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(Correction: This corrects an earlier newsletter headline that misspelled Jon's name.)
"In the old days, you'd do the comedy club for 10 years, and if you got good enough you went to the Tonight Show," said Jon Lovitz, actor and comedian who's best known as being a cast member of Saturday Night Live between 1985 to 1990.
If Johnny Carson gave a comedian the thumbs up, he'd have a career, Jon tells me in this interview. Now comedians have emerged online. Russell Peters is one example. He's so famous, he can sell out arenas, said Jon, who was at the OnHollywood conference this week. If you know his skits as the pathological liar, you can probably here him saying, "New media, yeah, that's the ticket."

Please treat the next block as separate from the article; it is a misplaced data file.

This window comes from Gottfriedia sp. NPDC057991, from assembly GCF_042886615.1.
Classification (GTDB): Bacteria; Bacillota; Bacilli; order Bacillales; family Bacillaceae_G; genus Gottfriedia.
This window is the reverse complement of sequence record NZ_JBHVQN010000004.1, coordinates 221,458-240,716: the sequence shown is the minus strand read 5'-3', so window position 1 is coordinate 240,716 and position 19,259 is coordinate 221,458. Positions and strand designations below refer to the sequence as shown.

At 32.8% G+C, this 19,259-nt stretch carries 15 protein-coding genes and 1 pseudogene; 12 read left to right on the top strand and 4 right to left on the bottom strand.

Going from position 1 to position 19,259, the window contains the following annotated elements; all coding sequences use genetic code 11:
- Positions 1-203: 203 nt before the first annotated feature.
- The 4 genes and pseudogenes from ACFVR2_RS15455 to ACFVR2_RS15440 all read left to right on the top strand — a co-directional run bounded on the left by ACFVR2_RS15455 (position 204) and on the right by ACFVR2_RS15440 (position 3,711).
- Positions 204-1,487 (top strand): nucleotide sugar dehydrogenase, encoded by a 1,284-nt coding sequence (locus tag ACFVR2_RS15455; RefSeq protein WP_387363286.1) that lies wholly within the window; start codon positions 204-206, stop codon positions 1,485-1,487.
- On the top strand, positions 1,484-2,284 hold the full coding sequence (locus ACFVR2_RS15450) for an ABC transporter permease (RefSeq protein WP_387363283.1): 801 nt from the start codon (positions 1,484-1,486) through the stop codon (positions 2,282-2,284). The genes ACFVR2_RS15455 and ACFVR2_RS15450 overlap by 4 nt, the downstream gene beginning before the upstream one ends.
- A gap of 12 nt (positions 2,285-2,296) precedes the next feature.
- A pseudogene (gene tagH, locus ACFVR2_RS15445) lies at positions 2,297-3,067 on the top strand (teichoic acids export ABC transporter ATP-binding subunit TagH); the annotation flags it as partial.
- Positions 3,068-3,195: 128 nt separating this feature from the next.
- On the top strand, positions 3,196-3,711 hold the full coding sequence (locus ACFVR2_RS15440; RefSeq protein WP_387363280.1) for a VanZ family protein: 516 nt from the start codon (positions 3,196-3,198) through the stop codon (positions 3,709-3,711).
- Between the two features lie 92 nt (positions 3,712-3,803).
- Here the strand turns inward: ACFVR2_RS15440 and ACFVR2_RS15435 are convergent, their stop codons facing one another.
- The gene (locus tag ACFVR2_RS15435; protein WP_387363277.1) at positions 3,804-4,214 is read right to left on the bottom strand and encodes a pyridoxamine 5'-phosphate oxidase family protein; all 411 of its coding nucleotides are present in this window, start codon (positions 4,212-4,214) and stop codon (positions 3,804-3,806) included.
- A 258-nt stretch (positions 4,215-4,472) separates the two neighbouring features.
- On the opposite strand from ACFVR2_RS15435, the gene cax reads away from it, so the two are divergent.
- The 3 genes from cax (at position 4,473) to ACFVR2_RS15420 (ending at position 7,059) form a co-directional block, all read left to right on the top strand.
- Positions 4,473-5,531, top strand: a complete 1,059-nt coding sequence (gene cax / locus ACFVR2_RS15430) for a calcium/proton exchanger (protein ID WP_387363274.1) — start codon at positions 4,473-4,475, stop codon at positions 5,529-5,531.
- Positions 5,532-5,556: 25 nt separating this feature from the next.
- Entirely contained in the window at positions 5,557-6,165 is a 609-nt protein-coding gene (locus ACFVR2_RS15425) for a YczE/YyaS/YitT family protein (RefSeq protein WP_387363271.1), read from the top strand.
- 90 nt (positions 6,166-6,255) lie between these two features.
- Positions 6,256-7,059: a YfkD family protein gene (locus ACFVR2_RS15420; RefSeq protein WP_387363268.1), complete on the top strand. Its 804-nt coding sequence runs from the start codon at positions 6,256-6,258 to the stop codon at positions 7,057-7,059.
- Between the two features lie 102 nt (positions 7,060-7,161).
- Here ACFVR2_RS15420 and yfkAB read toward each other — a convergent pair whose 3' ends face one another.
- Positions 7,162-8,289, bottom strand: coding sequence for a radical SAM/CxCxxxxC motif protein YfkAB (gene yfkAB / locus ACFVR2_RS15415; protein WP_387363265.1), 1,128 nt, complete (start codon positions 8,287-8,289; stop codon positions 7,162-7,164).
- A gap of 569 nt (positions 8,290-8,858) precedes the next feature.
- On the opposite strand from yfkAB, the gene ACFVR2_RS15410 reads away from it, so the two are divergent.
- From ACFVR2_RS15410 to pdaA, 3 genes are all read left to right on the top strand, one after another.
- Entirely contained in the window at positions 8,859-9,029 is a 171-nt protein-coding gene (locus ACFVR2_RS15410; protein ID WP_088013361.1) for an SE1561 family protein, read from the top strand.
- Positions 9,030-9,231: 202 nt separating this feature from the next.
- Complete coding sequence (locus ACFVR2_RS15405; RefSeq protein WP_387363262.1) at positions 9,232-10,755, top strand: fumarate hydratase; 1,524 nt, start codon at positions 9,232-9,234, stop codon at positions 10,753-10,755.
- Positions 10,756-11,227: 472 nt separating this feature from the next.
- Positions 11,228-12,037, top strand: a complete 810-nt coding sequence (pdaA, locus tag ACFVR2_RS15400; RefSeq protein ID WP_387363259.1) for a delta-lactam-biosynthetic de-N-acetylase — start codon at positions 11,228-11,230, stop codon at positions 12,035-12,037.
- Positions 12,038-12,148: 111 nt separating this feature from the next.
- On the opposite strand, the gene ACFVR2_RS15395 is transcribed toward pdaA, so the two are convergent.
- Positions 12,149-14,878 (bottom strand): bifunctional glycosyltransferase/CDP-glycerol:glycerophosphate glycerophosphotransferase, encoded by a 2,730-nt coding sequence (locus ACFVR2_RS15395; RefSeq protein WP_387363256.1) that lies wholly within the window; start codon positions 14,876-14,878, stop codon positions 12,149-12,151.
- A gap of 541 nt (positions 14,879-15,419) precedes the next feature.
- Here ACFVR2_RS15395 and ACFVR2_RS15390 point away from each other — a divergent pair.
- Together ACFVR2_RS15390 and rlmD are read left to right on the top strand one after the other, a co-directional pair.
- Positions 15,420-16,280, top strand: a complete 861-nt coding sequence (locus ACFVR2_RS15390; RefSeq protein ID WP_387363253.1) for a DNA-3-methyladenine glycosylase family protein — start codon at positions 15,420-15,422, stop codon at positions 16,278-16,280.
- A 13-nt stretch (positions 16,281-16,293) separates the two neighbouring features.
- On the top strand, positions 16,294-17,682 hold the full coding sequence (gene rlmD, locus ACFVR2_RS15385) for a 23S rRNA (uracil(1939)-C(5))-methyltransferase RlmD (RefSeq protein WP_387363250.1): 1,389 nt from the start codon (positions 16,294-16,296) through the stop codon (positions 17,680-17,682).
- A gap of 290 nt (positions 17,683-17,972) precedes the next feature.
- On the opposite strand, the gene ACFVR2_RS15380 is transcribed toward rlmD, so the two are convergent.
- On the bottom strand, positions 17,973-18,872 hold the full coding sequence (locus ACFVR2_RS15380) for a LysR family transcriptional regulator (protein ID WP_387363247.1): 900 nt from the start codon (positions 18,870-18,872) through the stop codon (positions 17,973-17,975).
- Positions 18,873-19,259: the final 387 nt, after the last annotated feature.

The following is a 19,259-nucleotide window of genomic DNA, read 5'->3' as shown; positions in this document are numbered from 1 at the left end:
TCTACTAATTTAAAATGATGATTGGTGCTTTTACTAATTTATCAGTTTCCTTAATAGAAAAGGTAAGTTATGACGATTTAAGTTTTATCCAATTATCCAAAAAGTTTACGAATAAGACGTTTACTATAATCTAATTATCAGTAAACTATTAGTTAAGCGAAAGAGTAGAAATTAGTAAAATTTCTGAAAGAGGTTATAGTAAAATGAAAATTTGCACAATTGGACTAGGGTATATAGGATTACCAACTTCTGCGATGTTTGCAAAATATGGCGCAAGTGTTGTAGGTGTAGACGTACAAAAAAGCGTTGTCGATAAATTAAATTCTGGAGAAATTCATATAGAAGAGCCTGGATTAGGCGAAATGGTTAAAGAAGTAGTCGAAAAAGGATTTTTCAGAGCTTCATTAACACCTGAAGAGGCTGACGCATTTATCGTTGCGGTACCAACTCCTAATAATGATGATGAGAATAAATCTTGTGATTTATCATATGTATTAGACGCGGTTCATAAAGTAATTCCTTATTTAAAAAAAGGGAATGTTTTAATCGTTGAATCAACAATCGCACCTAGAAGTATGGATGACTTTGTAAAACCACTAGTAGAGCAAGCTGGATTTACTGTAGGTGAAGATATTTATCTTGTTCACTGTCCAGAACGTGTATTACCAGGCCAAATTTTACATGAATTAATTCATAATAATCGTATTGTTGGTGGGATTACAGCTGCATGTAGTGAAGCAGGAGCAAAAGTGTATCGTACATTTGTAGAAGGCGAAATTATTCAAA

Earlier today, John was on stage interviewing Jamie Masada, founder and CEO of The Laugh Factory talking about comedy and how the Internet is changing the economics for comedians.
In this interview, Jon said that comedians can make more money these days because the Web gives them a platform to directly sell to their fans. "It's like free advertising because you can tell people where you are and sell merchandise or ringtones," he said.
While John says he only clued into the Internet a couple of years ago, he already has 62,000 friends on MySpace. He says in a very self-deprecating manner that it'll take him 40 years to catch up to Dane Cook with 2.5 million friends on MySpace. Dane is a "master" at leveraging the Web, said Jon.
"I'm behind the times," he admitted.
"You are? Do you know about Twitter and FriendFeed? I asked. "Twitter and What?" he responded.
Jon also talks about his thoughts on comedic sites, like Funnyordie and what he's up to these days.
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